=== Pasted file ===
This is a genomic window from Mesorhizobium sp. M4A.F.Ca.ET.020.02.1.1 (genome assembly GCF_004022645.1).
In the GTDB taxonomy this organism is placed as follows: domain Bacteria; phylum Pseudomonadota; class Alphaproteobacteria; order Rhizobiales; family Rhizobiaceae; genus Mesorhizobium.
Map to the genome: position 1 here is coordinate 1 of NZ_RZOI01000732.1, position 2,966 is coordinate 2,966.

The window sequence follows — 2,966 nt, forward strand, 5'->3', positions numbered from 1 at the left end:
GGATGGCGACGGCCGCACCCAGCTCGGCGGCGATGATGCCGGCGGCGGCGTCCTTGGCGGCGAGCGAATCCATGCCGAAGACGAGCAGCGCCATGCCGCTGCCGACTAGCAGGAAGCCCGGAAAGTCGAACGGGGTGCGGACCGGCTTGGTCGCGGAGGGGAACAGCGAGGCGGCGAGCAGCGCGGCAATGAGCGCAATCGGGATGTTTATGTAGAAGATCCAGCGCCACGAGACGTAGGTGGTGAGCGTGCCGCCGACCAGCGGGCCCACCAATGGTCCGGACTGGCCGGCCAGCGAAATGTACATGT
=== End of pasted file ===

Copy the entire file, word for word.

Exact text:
This is a genomic window from Mesorhizobium sp. M4A.F.Ca.ET.020.02.1.1 (genome assembly GCF_004022645.1).
In the GTDB taxonomy this organism is placed as follows: domain Bacteria; phylum Pseudomonadota; class Alphaproteobacteria; order Rhizobiales; family Rhizobiaceae; genus Mesorhizobium.
Map to the genome: position 1 here is coordinate 1 of NZ_RZOI01000732.1, position 2,966 is coordinate 2,966.

The window sequence follows — 2,966 nt, forward strand, 5'->3', positions numbered from 1 at the left end:
GGATGGCGACGGCCGCACCCAGCTCGGCGGCGATGATGCCGGCGGCGGCGTCCTTGGCGGCGAGCGAATCCATGCCGAAGACGAGCAGCGCCATGCCGCTGCCGACTAGCAGGAAGCCCGGAAAGTCGAACGGGGTGCGGACCGGCTTGGTCGCGGAGGGGAACAGCGAGGCGGCGAGCAGCGCGGCAATGAGCGCAATCGGGATGTTTATGTAGAAGATCCAGCGCCACGAGACGTAGGTGGTGAGCGTGCCGCCGACCAGCGGGCCCACCAATGGTCCGGACTGGCCGGCCAGCGAAATGTACATGT